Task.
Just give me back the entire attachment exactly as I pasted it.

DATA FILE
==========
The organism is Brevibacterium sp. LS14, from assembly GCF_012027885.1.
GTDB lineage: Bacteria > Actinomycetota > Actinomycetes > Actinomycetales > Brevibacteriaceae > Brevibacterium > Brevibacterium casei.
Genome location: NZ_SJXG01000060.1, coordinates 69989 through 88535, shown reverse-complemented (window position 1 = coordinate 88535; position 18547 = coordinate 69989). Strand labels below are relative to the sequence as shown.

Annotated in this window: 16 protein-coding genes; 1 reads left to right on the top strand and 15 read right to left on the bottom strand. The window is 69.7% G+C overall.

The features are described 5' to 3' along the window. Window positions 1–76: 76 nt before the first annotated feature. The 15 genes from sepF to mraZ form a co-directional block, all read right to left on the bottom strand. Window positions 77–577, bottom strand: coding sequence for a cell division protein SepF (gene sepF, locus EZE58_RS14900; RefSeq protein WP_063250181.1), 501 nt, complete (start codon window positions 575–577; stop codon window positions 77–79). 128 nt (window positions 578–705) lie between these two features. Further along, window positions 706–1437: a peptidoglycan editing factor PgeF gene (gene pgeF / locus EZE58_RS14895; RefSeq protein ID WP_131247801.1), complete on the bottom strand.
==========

The organism is Brevibacterium sp. LS14, from assembly GCF_012027885.1.
GTDB lineage: Bacteria > Actinomycetota > Actinomycetes > Actinomycetales > Brevibacteriaceae > Brevibacterium > Brevibacterium casei.
Genome location: NZ_SJXG01000060.1, coordinates 69989 through 88535, shown reverse-complemented (window position 1 = coordinate 88535; position 18547 = coordinate 69989). Strand labels below are relative to the sequence as shown.

Annotated in this window: 16 protein-coding genes; 1 reads left to right on the top strand and 15 read right to left on the bottom strand. The window is 69.7% G+C overall.

The features are described 5' to 3' along the window. Window positions 1–76: 76 nt before the first annotated feature. The 15 genes from sepF to mraZ form a co-directional block, all read right to left on the bottom strand. Window positions 77–577, bottom strand: coding sequence for a cell division protein SepF (gene sepF, locus EZE58_RS14900; RefSeq protein WP_063250181.1), 501 nt, complete (start codon window positions 575–577; stop codon window positions 77–79). 128 nt (window positions 578–705) lie between these two features. Further along, window positions 706–1437: a peptidoglycan editing factor PgeF gene (gene pgeF / locus EZE58_RS14895; RefSeq protein ID WP_131247801.1), complete on the bottom strand.